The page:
I just came across this definition of zealous: ardently devoted to a purpose, and I think it’s ideal to describe the quest of a CSM. CSMs are devoted to their customers. They are obsessed with their customers (but healthy obessed, of course). They want to ensure that their customers are successful as possible and they aim to sow the seeds and cultivate a flourishing and long-lasting relationship with each and every customer. Actually, being a CSM is really cool, don’t you think?!
The Success of the SaaS CSM
Customer Success Leader Matt Myszkowski, writing for Digitalist Magazine, says that customer success needs to become “a discipline of accountability and proactive action to allow businesses to refresh their cloud landscape in a way that best meets their needs on their terms.”
According to the 2018 SaaS Industry Market Report: Key Global Trends & Growth Forecasts, 33% of companies were using more SaaS applications in 2017 than they did in 2016 (16 apps per company, on average), and 38% of US business started creating a SaaS-exclusive workplace in 2017 (compared to only 17% the year before).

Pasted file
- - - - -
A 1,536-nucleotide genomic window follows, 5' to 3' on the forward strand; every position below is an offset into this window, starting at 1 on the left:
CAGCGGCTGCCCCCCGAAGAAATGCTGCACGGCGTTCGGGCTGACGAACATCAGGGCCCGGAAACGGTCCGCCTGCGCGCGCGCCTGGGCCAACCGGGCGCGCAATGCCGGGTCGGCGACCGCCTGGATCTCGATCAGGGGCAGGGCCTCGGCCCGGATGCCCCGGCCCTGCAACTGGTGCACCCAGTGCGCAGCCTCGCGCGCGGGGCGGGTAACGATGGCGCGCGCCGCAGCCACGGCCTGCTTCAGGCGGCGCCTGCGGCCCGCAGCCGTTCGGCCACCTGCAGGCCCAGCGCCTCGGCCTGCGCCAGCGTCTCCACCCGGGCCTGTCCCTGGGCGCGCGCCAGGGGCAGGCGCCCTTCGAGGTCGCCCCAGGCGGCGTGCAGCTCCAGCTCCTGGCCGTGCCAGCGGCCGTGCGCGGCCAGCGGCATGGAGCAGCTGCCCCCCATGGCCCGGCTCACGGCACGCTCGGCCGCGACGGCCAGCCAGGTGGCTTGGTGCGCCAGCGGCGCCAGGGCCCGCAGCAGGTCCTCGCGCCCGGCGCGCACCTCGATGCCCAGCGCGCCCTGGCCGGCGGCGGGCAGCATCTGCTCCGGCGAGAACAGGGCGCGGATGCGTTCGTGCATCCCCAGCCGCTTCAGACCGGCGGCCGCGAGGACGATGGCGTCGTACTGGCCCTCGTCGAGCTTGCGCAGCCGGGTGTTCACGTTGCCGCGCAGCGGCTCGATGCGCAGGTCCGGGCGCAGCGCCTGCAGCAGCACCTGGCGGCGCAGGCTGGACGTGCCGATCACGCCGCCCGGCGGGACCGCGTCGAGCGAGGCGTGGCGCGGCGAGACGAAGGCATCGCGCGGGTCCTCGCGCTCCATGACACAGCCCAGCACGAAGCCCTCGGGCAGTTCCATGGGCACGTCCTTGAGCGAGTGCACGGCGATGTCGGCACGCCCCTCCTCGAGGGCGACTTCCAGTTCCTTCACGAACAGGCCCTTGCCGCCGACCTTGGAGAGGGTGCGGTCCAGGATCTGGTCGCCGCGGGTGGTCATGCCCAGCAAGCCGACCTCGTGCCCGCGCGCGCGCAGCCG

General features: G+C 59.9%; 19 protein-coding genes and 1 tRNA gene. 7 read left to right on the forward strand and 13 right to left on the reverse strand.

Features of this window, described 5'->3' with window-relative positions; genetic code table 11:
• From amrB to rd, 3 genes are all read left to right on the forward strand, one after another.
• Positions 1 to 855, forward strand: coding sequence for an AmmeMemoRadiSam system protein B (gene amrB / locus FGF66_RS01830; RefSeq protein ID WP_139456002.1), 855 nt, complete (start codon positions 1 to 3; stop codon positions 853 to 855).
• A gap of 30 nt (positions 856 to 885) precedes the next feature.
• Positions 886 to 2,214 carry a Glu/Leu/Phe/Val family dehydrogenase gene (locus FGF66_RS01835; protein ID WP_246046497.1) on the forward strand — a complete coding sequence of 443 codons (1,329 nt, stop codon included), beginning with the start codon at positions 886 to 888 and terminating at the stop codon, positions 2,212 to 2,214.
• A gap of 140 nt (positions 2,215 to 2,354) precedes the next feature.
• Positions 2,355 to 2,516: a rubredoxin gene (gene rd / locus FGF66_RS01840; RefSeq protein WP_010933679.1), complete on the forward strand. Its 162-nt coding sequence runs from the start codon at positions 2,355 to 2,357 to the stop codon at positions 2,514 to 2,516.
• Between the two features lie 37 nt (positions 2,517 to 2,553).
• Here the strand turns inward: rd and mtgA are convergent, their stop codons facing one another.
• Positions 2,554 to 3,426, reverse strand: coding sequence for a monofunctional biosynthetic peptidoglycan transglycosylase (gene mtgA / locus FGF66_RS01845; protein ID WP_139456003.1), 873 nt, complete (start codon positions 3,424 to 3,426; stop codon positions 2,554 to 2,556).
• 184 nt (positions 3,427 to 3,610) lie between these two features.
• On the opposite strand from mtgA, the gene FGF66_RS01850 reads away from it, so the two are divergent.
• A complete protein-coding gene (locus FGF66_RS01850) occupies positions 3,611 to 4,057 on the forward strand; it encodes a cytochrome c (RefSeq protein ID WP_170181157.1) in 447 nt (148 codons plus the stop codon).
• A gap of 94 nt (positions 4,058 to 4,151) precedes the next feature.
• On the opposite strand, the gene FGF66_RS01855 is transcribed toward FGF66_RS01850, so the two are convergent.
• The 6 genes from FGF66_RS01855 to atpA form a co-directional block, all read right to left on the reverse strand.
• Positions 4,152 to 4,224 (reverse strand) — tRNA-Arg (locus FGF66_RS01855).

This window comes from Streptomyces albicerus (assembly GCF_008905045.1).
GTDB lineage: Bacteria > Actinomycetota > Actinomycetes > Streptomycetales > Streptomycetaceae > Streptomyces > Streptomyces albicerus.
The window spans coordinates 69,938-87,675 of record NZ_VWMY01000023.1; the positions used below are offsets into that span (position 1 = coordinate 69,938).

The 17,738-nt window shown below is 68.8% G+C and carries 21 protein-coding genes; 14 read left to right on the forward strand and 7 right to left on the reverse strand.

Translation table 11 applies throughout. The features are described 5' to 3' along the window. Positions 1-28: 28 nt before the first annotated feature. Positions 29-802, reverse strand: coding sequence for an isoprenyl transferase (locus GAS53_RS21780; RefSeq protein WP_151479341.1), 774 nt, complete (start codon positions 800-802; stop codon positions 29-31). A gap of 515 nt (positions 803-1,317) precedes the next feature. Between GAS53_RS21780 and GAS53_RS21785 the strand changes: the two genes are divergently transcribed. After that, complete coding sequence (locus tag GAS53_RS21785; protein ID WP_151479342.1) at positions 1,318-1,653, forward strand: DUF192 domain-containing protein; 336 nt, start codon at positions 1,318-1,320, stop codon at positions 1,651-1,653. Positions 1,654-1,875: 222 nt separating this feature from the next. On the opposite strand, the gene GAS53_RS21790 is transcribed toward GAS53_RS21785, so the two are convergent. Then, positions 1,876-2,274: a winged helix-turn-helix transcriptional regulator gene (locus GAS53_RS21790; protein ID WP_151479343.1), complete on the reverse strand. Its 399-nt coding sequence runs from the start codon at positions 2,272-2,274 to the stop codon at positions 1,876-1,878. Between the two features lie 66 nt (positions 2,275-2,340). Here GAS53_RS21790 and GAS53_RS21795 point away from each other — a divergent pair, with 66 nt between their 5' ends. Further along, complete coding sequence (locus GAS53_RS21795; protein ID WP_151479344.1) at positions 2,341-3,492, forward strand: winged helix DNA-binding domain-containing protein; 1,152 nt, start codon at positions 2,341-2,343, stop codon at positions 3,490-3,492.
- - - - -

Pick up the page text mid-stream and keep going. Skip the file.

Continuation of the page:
So, it’s pretty clear that the SaaS marketing is booming – and if things continue the way they are right now, then the SaaS industry will become even bigger and better in the near future. As SaaS companies grow, so does the demand for and importance of CSMs. So this means that your future, as a CSM, is actually super exciting. It’s challenging work but highly rewarding as well.
Hiring the right customer success manager with the necessary experience and building a customer success team are critical for the growth and success of your company. CSMs need to be proactive, service-oriented, and excellent communicators, so finding the ideal CSM can be challenging. In our webinar, Kristin Hayer, founder of The Success League, disscusess how you can create a successful hiring model to help you find those customer-obsessed CSMs.